Less, we end up manufacturing our travel experiences by being conscious about "labels" and trying hard to imitate the Anthony Bourdains of the world. I've seen "travelers" trying hard to get wasted at Khao San Road, just so they can brag at home that they "drank like crazy" and didn't behaved like "tourists". 

    Just enjoy traveling without having to mind being labeled by anything. :) 

  7. kikay says:

    I wasn't aware labels existed in traveling. Our travel experiences are our own personal journey and something personal should not be labeled.

  8. Pauline says:

    Truth be told, I don't see anything wrong with being a tourist. To each his own, ika nga. We all have our individual travel styles.  The funny thing is, it's only the "travellers" who don't want to be labeled as "tourists". I haven't heard of a tourist who doesn't want to be called a "traveller". :) Cheers!

  9. Labels be damned! Walang basagan ng trip. 

  10. Tin says:

    Honestly, I think all this conscious labeling of "traveler, not a tourist" is just elitist crap. I agree with Joan, walang basagan ng trip. Kanya-kanyang experiences lang 'yan. 

    I travel on the cheap mostly because it's all I can afford; I sleep in locals' houses or stay in P200/night hostels, I eat P20 meals in the neighborhood karinderia, I drink Red Horse and Tanduay sa suking tindahan ng mga manginginom. But I also like going around museums and famous landmarks to take lots of pictures. I also crave for a Big Mac or a Chicken Joy every now and then. So screw this traveler vs tourist dichotomy. I travel in my own way and I'm having a blast.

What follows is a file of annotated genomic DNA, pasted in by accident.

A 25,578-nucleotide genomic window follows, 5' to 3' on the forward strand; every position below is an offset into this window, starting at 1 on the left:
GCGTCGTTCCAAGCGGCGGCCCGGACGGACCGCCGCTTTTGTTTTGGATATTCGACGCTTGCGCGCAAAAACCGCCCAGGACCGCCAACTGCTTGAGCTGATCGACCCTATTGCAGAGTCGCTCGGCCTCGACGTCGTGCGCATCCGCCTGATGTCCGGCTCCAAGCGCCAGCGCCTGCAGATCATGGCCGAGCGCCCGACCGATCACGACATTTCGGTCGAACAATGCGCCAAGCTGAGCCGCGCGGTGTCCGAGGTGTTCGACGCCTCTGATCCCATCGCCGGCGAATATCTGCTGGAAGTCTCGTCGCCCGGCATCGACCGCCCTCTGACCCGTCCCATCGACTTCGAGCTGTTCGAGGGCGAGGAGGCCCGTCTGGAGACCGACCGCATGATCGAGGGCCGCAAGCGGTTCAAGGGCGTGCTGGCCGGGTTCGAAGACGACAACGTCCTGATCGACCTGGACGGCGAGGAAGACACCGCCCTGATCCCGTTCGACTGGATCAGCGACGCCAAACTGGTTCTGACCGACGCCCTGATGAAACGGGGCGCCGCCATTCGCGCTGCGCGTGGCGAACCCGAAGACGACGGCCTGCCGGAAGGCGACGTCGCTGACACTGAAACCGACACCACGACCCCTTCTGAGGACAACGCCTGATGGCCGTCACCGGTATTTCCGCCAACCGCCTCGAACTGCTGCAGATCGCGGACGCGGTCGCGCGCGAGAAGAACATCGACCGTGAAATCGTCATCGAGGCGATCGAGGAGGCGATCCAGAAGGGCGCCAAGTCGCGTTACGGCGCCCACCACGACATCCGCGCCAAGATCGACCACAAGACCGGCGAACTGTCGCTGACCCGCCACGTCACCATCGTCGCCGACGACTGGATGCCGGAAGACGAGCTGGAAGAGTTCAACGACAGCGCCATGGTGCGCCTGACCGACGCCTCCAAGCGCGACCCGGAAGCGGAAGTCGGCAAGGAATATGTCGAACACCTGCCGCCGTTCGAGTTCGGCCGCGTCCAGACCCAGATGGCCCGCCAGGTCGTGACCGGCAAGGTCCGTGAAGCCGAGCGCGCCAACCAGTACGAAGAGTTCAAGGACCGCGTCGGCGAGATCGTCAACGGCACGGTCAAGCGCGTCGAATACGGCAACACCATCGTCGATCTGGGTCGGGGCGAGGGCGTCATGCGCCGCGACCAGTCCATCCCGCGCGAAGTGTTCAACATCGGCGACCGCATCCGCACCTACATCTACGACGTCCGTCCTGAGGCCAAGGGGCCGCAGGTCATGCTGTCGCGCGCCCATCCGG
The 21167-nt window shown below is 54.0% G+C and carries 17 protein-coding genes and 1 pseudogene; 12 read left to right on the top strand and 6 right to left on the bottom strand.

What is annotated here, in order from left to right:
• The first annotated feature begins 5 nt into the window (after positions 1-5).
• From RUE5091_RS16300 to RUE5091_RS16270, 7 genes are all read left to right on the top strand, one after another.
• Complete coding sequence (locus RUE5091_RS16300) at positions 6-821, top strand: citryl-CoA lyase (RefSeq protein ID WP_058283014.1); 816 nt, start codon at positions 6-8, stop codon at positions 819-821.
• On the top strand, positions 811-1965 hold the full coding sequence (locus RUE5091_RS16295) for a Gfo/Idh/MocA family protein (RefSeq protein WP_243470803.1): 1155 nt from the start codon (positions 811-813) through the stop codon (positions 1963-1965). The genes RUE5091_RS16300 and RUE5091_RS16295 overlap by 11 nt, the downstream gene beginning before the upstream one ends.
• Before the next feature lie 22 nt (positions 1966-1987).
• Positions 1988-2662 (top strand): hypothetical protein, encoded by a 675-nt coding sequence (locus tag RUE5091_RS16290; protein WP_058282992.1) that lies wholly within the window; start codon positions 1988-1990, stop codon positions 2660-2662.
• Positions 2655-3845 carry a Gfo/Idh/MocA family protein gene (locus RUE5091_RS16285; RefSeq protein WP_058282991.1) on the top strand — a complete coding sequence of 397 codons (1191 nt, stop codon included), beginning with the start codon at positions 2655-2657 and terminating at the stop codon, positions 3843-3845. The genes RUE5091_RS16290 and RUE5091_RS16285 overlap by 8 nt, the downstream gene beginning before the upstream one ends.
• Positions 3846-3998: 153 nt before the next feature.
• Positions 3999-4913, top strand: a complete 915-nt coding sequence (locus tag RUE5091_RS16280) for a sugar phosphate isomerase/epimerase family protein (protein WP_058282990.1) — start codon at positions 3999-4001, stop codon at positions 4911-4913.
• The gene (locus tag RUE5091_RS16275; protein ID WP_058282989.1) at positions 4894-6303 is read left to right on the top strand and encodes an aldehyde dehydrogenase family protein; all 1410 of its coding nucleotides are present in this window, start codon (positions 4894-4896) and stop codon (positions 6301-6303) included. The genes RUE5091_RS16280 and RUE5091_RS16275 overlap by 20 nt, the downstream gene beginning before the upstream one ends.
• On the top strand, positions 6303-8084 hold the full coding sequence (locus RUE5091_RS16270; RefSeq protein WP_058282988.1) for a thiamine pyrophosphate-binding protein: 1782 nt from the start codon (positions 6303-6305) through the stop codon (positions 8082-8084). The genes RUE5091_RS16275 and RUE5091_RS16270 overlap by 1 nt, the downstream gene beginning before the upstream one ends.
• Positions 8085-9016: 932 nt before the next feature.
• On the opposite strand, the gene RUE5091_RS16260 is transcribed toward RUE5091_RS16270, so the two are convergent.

And really, whether we're tourists or we claim to be travelers, we are all just visitors and therefore, outsiders, in the places we go to. It's good to try to fit in and adapt to the local culture but sometimes it becomes a matter of bragging rights, just so you can say you're traveling "like a local" (which actually just makes you a pretentious jerk). I think what's more important is to respect the local community and try your best not to be an a$$hole on the road.

  11. interesting perspective, but I personally don't believe in the discrimination between tourist and traveler. I think sometimes "travelers" like to pride themselves as not being tourists, but we all fall into the tourist trap sometimes. for example, in the famous tubing destination of van vieng in Laos, I guess most of the young people there would consider themselves travelers not tourists - even though they were just drinking and partying without an ounce of laotian culture to be seen. tourist does hold a slightly negative tone when placed against traveler, but we are all traveling the world as we can, and to me that isthe point.

  12. Anonymous says:

    Well said, expatkeri

  13. Again, the tourist vs traveler dichotomy. I just hate how travelers condescend towards tourists, as if they have some sort of propriety on the road. Damn those labels. The great affair is to move.